By Scott Calzolaio
Imagine starting the day with the wafting aromas of innumerable plants and flowers, and the sounds of parrots squawking as the Amazon Rainforest comes alive around you.
A world away from the typical field trip, a group of Miscoe Middle School students spent their February vacation exploring the Amazon in Ecuador on what had been dubbed an unforgettable trip by all involved.
It’s not hard to understand why science teacher and trip organizer, Laurie Holloway, downloaded a white noise app shortly after her return to the states. “It’s an effort to hang on to the experience as long as possible,” she laughed. “One of my favorite memories is waking up to the sounds of the jungle each morning.”
For the second time, Holloway led a group of students into the Amazon for a 10-day adventure.
The trip brought them from the city to the jungle, whitewater rafting, zip lining, and even helping paint a school.
The pandemic forced organizers to postpone the trip for a year, so former Miscoe students, now high school students, were also part of the trip.
Ninth grade Spanish Immersion student, Hannah Le, speaks fluent Spanish, and was thrilled to be able to use her bilingual abilities to help the group navigate with the locals. “Being able to see the beautiful sites, and use the language that I’ve learned was amazing,” she said. “I have nothing but good things to say about the trip.”
From the cities with massive colorful murals covering the sides of buildings, to the humble villages along the rainforest, Le said the trip was “life changing.”
Le’s experience was unique. Having full conversations in the native language gave her a more immersive experience, she said.
On top of that, she was able to discover her skills for hunting with a blow dart gun, hitting the bullseye twice.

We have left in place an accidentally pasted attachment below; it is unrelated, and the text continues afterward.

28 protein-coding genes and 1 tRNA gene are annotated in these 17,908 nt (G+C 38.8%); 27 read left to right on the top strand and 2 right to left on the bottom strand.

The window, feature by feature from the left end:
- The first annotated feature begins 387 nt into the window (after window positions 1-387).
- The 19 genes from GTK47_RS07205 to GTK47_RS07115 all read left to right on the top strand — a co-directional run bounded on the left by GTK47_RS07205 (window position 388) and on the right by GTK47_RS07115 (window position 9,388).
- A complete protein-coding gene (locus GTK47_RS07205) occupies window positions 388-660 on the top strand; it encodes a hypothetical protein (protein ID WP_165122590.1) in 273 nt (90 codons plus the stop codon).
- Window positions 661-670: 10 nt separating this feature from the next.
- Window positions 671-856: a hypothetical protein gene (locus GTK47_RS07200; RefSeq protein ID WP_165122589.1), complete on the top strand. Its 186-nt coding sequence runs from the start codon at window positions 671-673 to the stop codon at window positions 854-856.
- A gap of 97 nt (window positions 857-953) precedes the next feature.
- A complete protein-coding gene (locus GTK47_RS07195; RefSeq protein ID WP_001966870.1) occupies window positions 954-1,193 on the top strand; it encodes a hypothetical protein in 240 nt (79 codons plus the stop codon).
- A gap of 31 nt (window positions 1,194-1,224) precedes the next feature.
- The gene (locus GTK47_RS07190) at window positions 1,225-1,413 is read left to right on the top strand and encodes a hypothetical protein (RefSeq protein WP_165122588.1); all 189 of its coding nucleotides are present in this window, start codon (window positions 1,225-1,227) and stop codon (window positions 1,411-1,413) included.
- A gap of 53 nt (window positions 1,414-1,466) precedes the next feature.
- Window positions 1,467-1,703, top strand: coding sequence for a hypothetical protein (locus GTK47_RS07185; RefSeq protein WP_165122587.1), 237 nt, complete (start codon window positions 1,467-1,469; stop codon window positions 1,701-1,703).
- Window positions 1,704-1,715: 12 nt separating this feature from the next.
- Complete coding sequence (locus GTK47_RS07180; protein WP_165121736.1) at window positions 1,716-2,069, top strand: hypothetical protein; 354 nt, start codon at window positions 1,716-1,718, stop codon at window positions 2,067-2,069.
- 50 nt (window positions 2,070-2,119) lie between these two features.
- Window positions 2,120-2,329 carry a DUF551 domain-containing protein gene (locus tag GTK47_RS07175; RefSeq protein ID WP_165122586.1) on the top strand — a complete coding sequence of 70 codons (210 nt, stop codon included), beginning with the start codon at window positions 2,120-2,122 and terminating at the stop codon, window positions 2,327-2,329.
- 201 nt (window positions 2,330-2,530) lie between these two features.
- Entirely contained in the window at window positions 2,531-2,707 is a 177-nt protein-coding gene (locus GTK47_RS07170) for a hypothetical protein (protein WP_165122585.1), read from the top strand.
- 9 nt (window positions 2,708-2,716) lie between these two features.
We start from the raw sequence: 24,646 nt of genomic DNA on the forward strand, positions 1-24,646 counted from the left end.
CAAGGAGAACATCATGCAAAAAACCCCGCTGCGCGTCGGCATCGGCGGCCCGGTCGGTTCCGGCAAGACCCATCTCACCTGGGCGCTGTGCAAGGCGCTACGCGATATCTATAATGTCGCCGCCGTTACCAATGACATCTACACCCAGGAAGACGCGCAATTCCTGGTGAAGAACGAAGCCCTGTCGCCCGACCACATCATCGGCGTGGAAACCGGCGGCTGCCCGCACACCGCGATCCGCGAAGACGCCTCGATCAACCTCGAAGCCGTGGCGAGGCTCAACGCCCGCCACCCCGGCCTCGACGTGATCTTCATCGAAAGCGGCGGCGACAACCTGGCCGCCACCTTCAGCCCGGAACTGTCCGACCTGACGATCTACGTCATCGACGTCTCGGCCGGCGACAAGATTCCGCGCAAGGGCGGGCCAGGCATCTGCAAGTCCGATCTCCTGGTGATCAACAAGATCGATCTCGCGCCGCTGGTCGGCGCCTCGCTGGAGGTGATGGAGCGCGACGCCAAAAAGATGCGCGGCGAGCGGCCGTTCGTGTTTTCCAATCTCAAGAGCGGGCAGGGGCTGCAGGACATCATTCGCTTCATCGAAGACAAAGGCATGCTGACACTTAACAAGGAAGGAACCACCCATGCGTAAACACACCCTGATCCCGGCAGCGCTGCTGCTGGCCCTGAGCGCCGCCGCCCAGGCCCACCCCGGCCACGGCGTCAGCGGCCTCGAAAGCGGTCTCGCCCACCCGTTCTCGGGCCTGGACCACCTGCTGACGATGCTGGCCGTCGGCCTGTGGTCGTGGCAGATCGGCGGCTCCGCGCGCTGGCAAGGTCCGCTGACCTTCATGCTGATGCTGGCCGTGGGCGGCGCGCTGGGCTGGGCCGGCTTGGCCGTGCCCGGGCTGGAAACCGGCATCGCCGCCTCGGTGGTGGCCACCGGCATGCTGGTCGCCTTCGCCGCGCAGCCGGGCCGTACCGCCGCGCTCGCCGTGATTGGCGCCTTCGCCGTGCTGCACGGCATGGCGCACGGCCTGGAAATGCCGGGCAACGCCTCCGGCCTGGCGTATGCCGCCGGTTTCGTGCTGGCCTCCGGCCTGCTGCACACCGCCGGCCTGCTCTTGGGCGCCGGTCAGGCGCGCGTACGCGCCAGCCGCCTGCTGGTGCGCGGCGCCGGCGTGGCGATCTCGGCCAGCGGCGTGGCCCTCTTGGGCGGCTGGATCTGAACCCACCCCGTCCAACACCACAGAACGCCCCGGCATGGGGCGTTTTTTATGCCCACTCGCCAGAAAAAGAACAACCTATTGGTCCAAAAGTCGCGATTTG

Now, Le said that she plans to become an avid traveler. “It’s so important to get out there and go to places you’d never think of,” she said. “I would have never thought to go to Ecuador, and it was the most beautiful place I’ve ever seen.”
When asked if she would go back, she was hesitant, but only because there’s so much more to do and see. “I’d love to go back, but there are so many other places in the world to go explore,” she said.
For Hayley Gibson, 14, this was the first time out of the country that she can remember. “I didn’t know what to expect,” she said. “But leaving Ecuador, I left with new friends and a new knowledge of the world.”
From shopping to cuisine, Gibson tried to take as much in as she could while she was there. “I loved to see the way that they live,” she said. “I spent every single penny at the local shops.”
Her favorite souvenir, she said, was the “most comfortable cow print blanket you’ve ever seen.”
The food, she said, was “delicious.” Fresh bread daily, a few bites of guinea pig, and a couple of grubs, both alive and cooked. Though a bit shocking, she found the local cuisine refreshing and quite tasty.
The highlight for Gibson, she said, was whitewater rafting. Though she got “a little scratched up,” it was something she’ll “never, ever forget.”
Holloway shared her sentiment, adding that watching the students learn the ropes of the river was rewarding on its own. “The kids are enthusiastic,” Holloway said. “They’re experiencing things for the first time, so it’s very special. I love seeing through their eyes, and their excitement.”
She hopes that a few things from the trip stick with them. Things like being a better global citizen, and broadening personal horizons are the main lessons of an excursion like this, she said. “Know that there’s a bigger world out there than Mendon and Upton, and Massachusetts,” she said. “The world is beautiful and there’s so much to see and do to experience other cultures.”